This was really inconvenient topic to google out - so I'm asking for clarification, did I understood things correctly.

I'm talking about measuring short distances in Mercator projection (3857). You can calculate distance in map units (using Pythagoras theorem). In equator, it equals to distance on earth (scale factor = 1); if you move towards poles, distance in map units and in earth are not equal anymore - scale factor starts to increase.

Question is: how to calculate scale factor for given latitude?

Did I understood correctly, formula is factor = 1 / cos(latitude)?

1 Answer 1


You are absolutely correct.

From wikipedia's Mercator projection: scale factor = secant (latitude) = 1 / cosine (latitude)

enter image description here

Generally, divide map distance by the scale factor to get globe distance.

But what about "long" lines, at different latitudes, what scale factor to use?
According to EF Burkholder, for

  • short lines, just calculate one scale factor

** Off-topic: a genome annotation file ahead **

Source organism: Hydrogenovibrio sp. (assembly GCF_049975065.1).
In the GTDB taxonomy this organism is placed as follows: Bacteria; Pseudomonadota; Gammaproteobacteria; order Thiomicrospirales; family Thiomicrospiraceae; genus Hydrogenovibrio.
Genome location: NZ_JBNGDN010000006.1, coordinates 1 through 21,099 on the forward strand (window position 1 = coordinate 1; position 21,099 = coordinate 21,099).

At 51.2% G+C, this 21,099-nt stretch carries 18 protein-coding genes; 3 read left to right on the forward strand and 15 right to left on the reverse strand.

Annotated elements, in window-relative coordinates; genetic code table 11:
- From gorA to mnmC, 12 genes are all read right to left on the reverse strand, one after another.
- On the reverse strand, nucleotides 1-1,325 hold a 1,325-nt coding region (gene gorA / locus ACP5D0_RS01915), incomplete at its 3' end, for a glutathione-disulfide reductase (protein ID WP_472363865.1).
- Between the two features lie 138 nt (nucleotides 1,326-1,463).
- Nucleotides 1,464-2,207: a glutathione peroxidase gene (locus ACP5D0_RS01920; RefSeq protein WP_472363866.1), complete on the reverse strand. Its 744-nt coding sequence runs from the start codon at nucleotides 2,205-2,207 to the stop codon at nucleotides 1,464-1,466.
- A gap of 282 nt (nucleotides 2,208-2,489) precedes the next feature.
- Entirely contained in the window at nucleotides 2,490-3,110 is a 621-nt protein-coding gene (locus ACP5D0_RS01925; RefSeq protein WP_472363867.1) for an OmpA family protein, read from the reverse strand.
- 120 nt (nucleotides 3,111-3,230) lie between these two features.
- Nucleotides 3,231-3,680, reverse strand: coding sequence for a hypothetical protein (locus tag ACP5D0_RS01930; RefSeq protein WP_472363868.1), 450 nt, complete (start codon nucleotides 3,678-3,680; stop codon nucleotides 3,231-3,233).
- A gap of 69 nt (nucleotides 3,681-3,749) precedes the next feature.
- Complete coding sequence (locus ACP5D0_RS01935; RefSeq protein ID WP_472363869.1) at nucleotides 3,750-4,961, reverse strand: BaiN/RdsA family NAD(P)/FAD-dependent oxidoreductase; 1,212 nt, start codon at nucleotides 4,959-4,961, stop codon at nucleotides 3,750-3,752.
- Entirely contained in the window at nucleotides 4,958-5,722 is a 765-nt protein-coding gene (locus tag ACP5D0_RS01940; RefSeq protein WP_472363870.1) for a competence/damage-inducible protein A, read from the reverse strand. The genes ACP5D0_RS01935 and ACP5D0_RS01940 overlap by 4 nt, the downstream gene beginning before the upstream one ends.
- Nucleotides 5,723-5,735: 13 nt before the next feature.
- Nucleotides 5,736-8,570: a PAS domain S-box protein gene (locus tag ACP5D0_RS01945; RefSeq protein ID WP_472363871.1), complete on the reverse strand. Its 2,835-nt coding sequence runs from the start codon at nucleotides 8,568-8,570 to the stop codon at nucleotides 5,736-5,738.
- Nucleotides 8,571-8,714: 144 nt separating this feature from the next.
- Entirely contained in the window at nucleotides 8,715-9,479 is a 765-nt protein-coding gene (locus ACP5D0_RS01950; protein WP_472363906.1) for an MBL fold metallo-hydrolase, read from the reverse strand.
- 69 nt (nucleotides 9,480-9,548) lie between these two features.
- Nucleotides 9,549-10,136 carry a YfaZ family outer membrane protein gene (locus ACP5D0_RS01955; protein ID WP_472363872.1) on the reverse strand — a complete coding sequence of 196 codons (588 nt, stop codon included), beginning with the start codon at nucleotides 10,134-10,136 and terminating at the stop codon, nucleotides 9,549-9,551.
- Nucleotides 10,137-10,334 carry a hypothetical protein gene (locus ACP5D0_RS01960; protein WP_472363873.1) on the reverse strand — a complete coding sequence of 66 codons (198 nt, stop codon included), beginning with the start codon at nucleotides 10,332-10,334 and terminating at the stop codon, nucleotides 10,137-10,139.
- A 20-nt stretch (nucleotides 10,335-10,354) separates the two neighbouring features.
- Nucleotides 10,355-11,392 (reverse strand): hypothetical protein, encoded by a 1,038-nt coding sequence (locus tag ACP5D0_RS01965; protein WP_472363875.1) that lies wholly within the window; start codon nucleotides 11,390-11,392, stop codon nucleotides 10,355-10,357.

• 2–4 km lines, calculate an average scale factor, of the two ends
  • long lines, use the Simpson rule:
    • average scale factor, S = (S1 + 4 Sm + S2) / 6
    • in other words, one sixth of each of the two end factors plus two thirds of the middle factor
  • @martin f, that's awesome! I was under the impression that Mercator projection was good for bearing but measurement was an estimate at best. I had no idea that lengths could be calculated to any degree of accuracy. Thank you. Apr 16, 2014 at 22:13
  • 1
    As far as i'm aware, all map projections -- if the parameters are known -- have calculable distortions, hence calculable corrections.
    – Martin F
    Apr 17, 2014 at 0:12

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